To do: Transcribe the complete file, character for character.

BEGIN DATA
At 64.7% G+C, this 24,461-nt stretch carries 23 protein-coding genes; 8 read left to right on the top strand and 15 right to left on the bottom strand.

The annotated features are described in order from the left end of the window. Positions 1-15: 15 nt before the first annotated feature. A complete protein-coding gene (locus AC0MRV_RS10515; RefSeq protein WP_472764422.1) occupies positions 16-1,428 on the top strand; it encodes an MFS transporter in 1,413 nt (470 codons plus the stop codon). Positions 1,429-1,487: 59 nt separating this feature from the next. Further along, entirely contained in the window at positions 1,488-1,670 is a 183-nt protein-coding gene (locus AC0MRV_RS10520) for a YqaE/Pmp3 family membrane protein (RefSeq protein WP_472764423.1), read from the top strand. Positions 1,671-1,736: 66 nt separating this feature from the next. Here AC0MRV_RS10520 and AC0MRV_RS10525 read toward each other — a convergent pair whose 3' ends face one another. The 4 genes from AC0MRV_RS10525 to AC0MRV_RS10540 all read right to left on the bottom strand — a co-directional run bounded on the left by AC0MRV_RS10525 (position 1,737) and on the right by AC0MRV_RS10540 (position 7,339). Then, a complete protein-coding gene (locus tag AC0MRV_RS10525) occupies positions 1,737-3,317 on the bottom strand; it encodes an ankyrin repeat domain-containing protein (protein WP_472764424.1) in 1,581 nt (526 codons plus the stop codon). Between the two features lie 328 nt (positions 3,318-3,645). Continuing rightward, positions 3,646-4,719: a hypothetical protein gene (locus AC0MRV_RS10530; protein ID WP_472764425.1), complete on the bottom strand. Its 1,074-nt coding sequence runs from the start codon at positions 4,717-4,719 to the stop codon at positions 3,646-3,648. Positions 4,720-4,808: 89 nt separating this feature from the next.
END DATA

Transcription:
At 64.7% G+C, this 24,461-nt stretch carries 23 protein-coding genes; 8 read left to right on the top strand and 15 right to left on the bottom strand.

The annotated features are described in order from the left end of the window. Positions 1-15: 15 nt before the first annotated feature. A complete protein-coding gene (locus AC0MRV_RS10515; RefSeq protein WP_472764422.1) occupies positions 16-1,428 on the top strand; it encodes an MFS transporter in 1,413 nt (470 codons plus the stop codon). Positions 1,429-1,487: 59 nt separating this feature from the next. Further along, entirely contained in the window at positions 1,488-1,670 is a 183-nt protein-coding gene (locus AC0MRV_RS10520) for a YqaE/Pmp3 family membrane protein (RefSeq protein WP_472764423.1), read from the top strand. Positions 1,671-1,736: 66 nt separating this feature from the next. Here AC0MRV_RS10520 and AC0MRV_RS10525 read toward each other — a convergent pair whose 3' ends face one another. The 4 genes from AC0MRV_RS10525 to AC0MRV_RS10540 all read right to left on the bottom strand — a co-directional run bounded on the left by AC0MRV_RS10525 (position 1,737) and on the right by AC0MRV_RS10540 (position 7,339). Then, a complete protein-coding gene (locus tag AC0MRV_RS10525) occupies positions 1,737-3,317 on the bottom strand; it encodes an ankyrin repeat domain-containing protein (protein WP_472764424.1) in 1,581 nt (526 codons plus the stop codon). Between the two features lie 328 nt (positions 3,318-3,645). Continuing rightward, positions 3,646-4,719: a hypothetical protein gene (locus AC0MRV_RS10530; protein ID WP_472764425.1), complete on the bottom strand. Its 1,074-nt coding sequence runs from the start codon at positions 4,717-4,719 to the stop codon at positions 3,646-3,648. Positions 4,720-4,808: 89 nt separating this feature from the next.